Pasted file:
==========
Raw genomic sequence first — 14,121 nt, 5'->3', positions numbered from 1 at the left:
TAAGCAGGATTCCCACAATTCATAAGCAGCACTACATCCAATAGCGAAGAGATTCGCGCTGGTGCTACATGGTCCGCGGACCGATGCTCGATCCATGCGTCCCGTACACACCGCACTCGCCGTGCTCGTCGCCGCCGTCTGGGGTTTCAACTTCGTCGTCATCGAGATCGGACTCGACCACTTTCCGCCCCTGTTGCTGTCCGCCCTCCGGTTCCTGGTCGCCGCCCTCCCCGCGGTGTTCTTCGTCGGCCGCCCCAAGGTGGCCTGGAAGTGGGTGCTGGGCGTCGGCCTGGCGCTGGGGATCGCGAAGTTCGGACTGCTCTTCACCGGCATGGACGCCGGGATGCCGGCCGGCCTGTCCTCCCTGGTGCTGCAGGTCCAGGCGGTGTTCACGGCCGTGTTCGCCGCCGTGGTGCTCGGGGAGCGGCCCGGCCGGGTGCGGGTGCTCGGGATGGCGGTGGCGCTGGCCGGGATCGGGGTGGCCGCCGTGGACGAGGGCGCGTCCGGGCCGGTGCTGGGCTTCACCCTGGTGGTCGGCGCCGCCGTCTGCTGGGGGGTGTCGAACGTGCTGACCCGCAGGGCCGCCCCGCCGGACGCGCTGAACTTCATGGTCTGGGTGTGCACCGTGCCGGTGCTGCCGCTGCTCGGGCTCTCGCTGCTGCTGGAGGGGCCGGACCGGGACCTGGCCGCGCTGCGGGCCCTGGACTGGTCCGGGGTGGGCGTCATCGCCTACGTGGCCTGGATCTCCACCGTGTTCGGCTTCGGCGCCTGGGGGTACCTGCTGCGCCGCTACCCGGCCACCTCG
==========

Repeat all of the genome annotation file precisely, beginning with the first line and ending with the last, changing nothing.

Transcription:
Raw genomic sequence first — 14,121 nt, 5'->3', positions numbered from 1 at the left:
TAAGCAGGATTCCCACAATTCATAAGCAGCACTACATCCAATAGCGAAGAGATTCGCGCTGGTGCTACATGGTCCGCGGACCGATGCTCGATCCATGCGTCCCGTACACACCGCACTCGCCGTGCTCGTCGCCGCCGTCTGGGGTTTCAACTTCGTCGTCATCGAGATCGGACTCGACCACTTTCCGCCCCTGTTGCTGTCCGCCCTCCGGTTCCTGGTCGCCGCCCTCCCCGCGGTGTTCTTCGTCGGCCGCCCCAAGGTGGCCTGGAAGTGGGTGCTGGGCGTCGGCCTGGCGCTGGGGATCGCGAAGTTCGGACTGCTCTTCACCGGCATGGACGCCGGGATGCCGGCCGGCCTGTCCTCCCTGGTGCTGCAGGTCCAGGCGGTGTTCACGGCCGTGTTCGCCGCCGTGGTGCTCGGGGAGCGGCCCGGCCGGGTGCGGGTGCTCGGGATGGCGGTGGCGCTGGCCGGGATCGGGGTGGCCGCCGTGGACGAGGGCGCGTCCGGGCCGGTGCTGGGCTTCACCCTGGTGGTCGGCGCCGCCGTCTGCTGGGGGGTGTCGAACGTGCTGACCCGCAGGGCCGCCCCGCCGGACGCGCTGAACTTCATGGTCTGGGTGTGCACCGTGCCGGTGCTGCCGCTGCTCGGGCTCTCGCTGCTGCTGGAGGGGCCGGACCGGGACCTGGCCGCGCTGCGGGCCCTGGACTGGTCCGGGGTGGGCGTCATCGCCTACGTGGCCTGGATCTCCACCGTGTTCGGCTTCGGCGCCTGGGGGTACCTGCTGCGCCGCTACCCGGCCACCTCG